As was reported last night, Jeter and the Yankees spoke again yesterday and things went well.
Afterwards, Jon Heyman reported that, while there is nothing imminent, the Yankees may be willing to go up to $51 million over three years and to possibly add a fourth year in the form of an option. Moshe Mandel of TYU had received similar word from a source prior to Heyman’s report.
All of which fits nicely into the scenario I outlined yesterday: a negotiation more geared towards giving Jeter a face-saving way to accept a contract much closer to that which the Yankees were offering than it is to his reported demands. $51 million is still high in my mind, but when the gulf between the sides was $65 million or more, $6 million is not exactly a generous concession by the Yankees. A fourth year in and of itself is not smart, but if it’s an option of some kind — especially if it’s a team option or a vesting option — it’s far preferable, and ultimately not much for the team to give up.
But however this shakes out, a face-to-face meeting followed by a report reflecting calmness and (so far) no incendiary leaks to the media suggests that Jeter and the Yankees have started fresh, with an eye towards restoring sanity to the process.
And that’s good news for everyone except the bloggers.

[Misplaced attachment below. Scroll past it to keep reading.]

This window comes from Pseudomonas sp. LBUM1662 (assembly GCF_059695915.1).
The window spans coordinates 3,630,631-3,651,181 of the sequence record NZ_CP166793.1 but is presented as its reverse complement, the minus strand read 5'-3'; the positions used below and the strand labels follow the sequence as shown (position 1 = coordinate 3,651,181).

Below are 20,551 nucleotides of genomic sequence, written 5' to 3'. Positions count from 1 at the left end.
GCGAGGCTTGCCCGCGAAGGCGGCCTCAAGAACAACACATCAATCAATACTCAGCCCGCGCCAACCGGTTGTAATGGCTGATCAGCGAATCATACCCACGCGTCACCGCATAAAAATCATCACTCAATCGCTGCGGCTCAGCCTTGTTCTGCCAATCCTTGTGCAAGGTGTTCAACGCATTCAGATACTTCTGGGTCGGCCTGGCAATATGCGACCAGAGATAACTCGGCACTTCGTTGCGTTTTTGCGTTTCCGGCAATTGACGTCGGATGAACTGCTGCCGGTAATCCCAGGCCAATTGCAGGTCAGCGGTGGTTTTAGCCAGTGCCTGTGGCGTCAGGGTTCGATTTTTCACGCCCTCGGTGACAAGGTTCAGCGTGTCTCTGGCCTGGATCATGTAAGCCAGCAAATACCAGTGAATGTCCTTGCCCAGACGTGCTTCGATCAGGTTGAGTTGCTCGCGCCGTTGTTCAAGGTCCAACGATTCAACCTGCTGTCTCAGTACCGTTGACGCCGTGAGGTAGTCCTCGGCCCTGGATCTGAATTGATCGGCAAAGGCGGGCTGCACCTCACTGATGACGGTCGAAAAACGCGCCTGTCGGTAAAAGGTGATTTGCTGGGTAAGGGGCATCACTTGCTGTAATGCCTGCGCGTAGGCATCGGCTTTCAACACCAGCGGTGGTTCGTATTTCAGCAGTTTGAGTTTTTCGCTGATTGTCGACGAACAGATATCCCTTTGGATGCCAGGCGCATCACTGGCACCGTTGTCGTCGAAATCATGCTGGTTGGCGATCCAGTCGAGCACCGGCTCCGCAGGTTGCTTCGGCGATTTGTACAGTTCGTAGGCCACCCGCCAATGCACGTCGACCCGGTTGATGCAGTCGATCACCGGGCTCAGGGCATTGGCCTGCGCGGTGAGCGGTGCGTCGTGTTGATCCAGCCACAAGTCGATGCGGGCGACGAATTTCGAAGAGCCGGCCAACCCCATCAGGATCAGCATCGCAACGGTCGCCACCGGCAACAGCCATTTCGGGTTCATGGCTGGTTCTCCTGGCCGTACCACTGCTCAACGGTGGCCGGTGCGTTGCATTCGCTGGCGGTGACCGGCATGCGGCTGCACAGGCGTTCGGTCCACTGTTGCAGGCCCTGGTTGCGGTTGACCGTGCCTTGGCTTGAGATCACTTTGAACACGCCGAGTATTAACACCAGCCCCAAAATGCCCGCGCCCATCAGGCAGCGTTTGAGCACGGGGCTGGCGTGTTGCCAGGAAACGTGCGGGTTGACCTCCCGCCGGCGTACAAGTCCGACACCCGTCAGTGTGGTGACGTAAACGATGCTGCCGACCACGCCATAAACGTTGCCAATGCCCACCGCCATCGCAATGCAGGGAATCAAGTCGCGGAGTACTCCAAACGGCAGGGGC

Hanley Ramirez was a complete failure in left field this season in Boston and he batted just .249/.291/.426 while appearing in only 105 games. Ben Cherington, the man that signed him to a four-year, $88 million free agent contract, is no longer with the Red Sox. It’s time for some tough love …
Red Sox interim manager Torey Lovullo, who just inked a two-year extension to return as John Farrell’s bench coach, told Scott Lauber of the Boston Herald on Sunday that Hanley has been asked to drop 15-20 pounds over the offseason. There have been similar conversations with Boston’s other free agent failure, Pablo Sandoval.
Ramirez is expected to start at first base for the Red Sox in 2016.
Clayton Kershaw entered Sunday’s regular-season finale against the Padres needing six strikeouts to become the first pitcher in 13 years to whiff 300 batters in a single season.
He did it within the first nine batters of the game, whiffing Yangervis Solarte, Clint Barmes, Austin Hedges, and Travis Jankowski once each and Melvin Upton Jr. on two different occasions.
Here was the milestone matchup against Upton Jr. with two outs in the top of the third …
The last pitchers to reach 300 strikeouts in a season were Randy Johnson and Curt Schilling. They did so as teammates on the 2002 Diamondbacks.
Kershaw is lined up to face the Mets in Game 1 of the NLDS.